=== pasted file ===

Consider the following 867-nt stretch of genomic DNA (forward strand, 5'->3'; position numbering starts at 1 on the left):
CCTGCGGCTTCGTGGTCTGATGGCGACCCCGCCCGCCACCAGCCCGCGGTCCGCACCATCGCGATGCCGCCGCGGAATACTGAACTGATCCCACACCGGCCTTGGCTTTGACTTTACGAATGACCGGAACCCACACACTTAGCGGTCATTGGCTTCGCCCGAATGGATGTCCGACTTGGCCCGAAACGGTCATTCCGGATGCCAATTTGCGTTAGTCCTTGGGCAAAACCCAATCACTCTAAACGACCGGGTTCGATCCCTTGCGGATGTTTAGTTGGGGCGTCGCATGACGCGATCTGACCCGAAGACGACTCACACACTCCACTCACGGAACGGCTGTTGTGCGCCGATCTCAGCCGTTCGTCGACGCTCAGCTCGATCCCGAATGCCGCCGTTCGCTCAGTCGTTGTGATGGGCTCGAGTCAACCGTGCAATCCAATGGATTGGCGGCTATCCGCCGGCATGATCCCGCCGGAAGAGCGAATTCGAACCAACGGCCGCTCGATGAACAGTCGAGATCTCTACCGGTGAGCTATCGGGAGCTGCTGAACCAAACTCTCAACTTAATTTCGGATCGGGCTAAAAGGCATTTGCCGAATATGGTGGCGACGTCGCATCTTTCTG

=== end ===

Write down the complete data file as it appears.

Consider the following 867-nt stretch of genomic DNA (forward strand, 5'->3'; position numbering starts at 1 on the left):
CCTGCGGCTTCGTGGTCTGATGGCGACCCCGCCCGCCACCAGCCCGCGGTCCGCACCATCGCGATGCCGCCGCGGAATACTGAACTGATCCCACACCGGCCTTGGCTTTGACTTTACGAATGACCGGAACCCACACACTTAGCGGTCATTGGCTTCGCCCGAATGGATGTCCGACTTGGCCCGAAACGGTCATTCCGGATGCCAATTTGCGTTAGTCCTTGGGCAAAACCCAATCACTCTAAACGACCGGGTTCGATCCCTTGCGGATGTTTAGTTGGGGCGTCGCATGACGCGATCTGACCCGAAGACGACTCACACACTCCACTCACGGAACGGCTGTTGTGCGCCGATCTCAGCCGTTCGTCGACGCTCAGCTCGATCCCGAATGCCGCCGTTCGCTCAGTCGTTGTGATGGGCTCGAGTCAACCGTGCAATCCAATGGATTGGCGGCTATCCGCCGGCATGATCCCGCCGGAAGAGCGAATTCGAACCAACGGCCGCTCGATGAACAGTCGAGATCTCTACCGGTGAGCTATCGGGAGCTGCTGAACCAAACTCTCAACTTAATTTCGGATCGGGCTAAAAGGCATTTGCCGAATATGGTGGCGACGTCGCATCTTTCTG